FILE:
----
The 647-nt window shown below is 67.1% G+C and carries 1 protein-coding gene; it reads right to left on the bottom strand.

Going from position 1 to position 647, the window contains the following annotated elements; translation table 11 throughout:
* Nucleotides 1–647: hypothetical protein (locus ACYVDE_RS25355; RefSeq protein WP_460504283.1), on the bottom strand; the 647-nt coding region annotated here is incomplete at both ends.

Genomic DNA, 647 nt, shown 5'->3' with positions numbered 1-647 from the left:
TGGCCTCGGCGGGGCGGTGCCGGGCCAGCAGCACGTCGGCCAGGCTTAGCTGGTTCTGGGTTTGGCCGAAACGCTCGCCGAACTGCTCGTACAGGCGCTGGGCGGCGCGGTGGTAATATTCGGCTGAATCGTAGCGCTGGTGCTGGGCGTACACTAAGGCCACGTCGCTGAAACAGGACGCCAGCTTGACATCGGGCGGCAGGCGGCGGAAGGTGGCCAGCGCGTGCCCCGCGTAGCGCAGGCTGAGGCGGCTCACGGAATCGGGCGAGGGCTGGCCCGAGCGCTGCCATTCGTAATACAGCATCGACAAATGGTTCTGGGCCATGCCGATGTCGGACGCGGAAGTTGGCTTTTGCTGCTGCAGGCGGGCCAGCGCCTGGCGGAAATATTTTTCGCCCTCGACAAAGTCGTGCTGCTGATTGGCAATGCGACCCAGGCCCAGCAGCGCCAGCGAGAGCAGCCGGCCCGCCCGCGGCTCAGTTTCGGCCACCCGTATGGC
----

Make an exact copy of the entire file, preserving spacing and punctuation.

The 647-nt window shown below is 67.1% G+C and carries 1 protein-coding gene; it reads right to left on the bottom strand.

Going from position 1 to position 647, the window contains the following annotated elements; translation table 11 throughout:
* Nucleotides 1–647: hypothetical protein (locus ACYVDE_RS25355; RefSeq protein WP_460504283.1), on the bottom strand; the 647-nt coding region annotated here is incomplete at both ends.

Genomic DNA, 647 nt, shown 5'->3' with positions numbered 1-647 from the left:
TGGCCTCGGCGGGGCGGTGCCGGGCCAGCAGCACGTCGGCCAGGCTTAGCTGGTTCTGGGTTTGGCCGAAACGCTCGCCGAACTGCTCGTACAGGCGCTGGGCGGCGCGGTGGTAATATTCGGCTGAATCGTAGCGCTGGTGCTGGGCGTACACTAAGGCCACGTCGCTGAAACAGGACGCCAGCTTGACATCGGGCGGCAGGCGGCGGAAGGTGGCCAGCGCGTGCCCCGCGTAGCGCAGGCTGAGGCGGCTCACGGAATCGGGCGAGGGCTGGCCCGAGCGCTGCCATTCGTAATACAGCATCGACAAATGGTTCTGGGCCATGCCGATGTCGGACGCGGAAGTTGGCTTTTGCTGCTGCAGGCGGGCCAGCGCCTGGCGGAAATATTTTTCGCCCTCGACAAAGTCGTGCTGCTGATTGGCAATGCGACCCAGGCCCAGCAGCGCCAGCGAGAGCAGCCGGCCCGCCCGCGGCTCAGTTTCGGCCACCCGTATGGC